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hypertime

from Wikipedia’s entry on Hypertime:

The concept
The Kingdom
The basic premise of the idea was summed up by writer Mark Waid as, “It’s all true.” It presumes that all of the stories ever told about a character are equally valid stories. For example, despite overt contradictions between the versions of Superman (and his adventures, supporting characters, and setting) that appeared in:
{…snipped list of Superman versions…}
no one of these versions supersedes any other as canon. This was a repudiation of the prevailing approach to continuity in superhero comics, in which only the currently-used version is considered valid, rendering prior stories which are inconsistent with this continuity officially apocryphal.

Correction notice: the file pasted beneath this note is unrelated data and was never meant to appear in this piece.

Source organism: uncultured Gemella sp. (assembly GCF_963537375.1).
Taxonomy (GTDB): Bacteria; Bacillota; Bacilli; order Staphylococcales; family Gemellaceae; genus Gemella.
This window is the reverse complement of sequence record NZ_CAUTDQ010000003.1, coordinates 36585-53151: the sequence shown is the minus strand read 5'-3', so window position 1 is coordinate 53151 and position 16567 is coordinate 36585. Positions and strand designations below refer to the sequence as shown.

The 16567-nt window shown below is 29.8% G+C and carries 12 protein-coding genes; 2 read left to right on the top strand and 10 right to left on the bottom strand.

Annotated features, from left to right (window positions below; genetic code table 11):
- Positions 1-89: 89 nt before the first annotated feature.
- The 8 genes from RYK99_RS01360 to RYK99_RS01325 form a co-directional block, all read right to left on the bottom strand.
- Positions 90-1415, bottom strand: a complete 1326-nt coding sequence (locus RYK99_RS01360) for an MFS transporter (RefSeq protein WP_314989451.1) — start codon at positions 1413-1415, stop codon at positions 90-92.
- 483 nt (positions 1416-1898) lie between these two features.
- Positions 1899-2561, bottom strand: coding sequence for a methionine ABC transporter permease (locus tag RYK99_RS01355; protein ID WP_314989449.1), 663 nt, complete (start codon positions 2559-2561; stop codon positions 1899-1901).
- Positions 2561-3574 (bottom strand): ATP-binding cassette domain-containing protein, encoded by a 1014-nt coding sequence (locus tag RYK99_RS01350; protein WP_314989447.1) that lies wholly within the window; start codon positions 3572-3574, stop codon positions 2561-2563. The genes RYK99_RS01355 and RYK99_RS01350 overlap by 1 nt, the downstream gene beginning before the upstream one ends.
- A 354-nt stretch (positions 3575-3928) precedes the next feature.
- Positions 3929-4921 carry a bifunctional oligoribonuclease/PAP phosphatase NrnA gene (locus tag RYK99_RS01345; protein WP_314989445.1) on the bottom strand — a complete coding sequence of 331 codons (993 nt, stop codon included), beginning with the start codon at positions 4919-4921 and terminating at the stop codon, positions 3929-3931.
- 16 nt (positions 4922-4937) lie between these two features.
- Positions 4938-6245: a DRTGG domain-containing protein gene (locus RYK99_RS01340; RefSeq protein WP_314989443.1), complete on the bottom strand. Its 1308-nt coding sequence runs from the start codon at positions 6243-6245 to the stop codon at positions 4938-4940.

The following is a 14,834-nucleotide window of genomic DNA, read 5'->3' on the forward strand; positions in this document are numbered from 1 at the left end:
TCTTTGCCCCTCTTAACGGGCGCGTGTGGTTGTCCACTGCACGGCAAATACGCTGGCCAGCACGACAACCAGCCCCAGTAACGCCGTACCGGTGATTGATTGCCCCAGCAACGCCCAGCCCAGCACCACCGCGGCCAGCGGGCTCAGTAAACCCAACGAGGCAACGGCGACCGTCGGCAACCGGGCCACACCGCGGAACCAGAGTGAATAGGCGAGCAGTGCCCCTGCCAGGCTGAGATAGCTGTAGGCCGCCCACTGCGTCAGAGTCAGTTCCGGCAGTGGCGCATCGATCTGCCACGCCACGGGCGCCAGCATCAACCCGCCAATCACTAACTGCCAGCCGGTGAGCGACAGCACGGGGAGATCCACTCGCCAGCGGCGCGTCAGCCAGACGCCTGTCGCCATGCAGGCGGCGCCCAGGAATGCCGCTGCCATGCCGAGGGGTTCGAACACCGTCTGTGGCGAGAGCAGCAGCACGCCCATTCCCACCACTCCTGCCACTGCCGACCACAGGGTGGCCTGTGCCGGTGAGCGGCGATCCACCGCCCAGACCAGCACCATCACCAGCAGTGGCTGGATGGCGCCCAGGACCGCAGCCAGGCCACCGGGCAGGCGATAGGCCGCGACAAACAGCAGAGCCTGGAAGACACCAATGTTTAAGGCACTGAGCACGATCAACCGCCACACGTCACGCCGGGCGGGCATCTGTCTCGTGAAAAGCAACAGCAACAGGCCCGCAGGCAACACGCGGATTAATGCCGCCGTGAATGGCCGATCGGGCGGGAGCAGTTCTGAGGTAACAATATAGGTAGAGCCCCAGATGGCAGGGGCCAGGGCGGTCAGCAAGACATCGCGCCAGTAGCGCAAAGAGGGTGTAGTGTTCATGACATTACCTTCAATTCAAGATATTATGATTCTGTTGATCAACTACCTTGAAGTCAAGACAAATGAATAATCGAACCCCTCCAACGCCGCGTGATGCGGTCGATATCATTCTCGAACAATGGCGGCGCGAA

As it appears within comic stories themselves, Hypertime is a superdimensional construct which—under very limited circumstances (prescribed by editors in the real world, and by various in-story rules within the DC Universe itself)— can allow versions of characters from one continuity to interact with versions from another. For example, in The Kingdom, a version of Superman extrapolated into the future briefly encounters the Siegel/Shuster version.

Hypertime works like this: the main, or “official” timeline is like a river, with a nearly infinite number of distributaries —alternate timelines— branching off. Most of the time, these alternate timelines go off on their own and never intersect with the main timeline. On occasion, the branches return, feeding back into the main timeline – sometimes permanently, sometimes temporarily. Thus, history can sometimes change momentarily and then change back (or not). If characters from a very different Hypertimeline move into our own, this accelerates the process, causing more noticeable (but shorter) changes to the timeline …

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